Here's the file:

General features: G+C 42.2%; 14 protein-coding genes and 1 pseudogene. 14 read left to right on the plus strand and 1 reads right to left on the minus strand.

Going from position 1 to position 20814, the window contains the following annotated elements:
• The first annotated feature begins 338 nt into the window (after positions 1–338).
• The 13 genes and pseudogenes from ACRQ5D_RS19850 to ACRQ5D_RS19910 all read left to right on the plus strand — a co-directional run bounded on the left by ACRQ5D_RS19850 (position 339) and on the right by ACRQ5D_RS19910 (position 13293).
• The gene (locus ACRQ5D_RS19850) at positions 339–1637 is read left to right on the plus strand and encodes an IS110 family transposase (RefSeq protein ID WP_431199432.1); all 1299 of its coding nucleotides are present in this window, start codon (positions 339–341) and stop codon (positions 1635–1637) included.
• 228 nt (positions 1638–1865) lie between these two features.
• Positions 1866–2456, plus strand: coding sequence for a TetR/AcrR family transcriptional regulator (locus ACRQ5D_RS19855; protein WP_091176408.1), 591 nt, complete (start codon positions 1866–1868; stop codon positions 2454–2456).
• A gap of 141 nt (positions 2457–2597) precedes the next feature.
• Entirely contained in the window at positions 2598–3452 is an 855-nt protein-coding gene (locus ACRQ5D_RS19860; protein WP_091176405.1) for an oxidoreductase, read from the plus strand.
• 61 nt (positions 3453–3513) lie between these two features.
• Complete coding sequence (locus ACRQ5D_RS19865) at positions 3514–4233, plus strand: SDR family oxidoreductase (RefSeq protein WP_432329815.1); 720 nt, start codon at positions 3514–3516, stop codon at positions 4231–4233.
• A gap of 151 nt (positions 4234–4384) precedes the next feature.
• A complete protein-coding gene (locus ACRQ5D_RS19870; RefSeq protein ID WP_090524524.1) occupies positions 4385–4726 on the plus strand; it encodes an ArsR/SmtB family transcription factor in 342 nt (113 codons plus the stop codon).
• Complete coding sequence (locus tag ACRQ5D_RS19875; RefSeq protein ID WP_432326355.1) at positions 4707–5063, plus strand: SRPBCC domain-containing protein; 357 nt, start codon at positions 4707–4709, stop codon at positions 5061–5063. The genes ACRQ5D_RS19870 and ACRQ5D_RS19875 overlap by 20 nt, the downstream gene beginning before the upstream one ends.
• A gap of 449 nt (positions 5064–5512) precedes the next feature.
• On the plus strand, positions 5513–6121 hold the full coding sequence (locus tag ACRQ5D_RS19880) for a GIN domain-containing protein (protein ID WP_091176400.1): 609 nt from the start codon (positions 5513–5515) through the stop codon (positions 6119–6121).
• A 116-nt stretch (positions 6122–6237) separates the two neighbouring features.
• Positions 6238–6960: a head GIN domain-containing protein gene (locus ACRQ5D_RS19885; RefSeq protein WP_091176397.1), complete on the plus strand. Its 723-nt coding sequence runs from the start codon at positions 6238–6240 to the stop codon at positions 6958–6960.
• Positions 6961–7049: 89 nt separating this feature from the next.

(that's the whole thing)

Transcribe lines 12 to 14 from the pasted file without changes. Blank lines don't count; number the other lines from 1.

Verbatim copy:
• A gap of 151 nt (positions 4234–4384) precedes the next feature.
• A complete protein-coding gene (locus ACRQ5D_RS19870; RefSeq protein ID WP_090524524.1) occupies positions 4385–4726 on the plus strand; it encodes an ArsR/SmtB family transcription factor in 342 nt (113 codons plus the stop codon).
• Complete coding sequence (locus tag ACRQ5D_RS19875; RefSeq protein ID WP_432326355.1) at positions 4707–5063, plus strand: SRPBCC domain-containing protein; 357 nt, start codon at positions 4707–4709, stop codon at positions 5061–5063. The genes ACRQ5D_RS19870 and ACRQ5D_RS19875 overlap by 20 nt, the downstream gene beginning before the upstream one ends.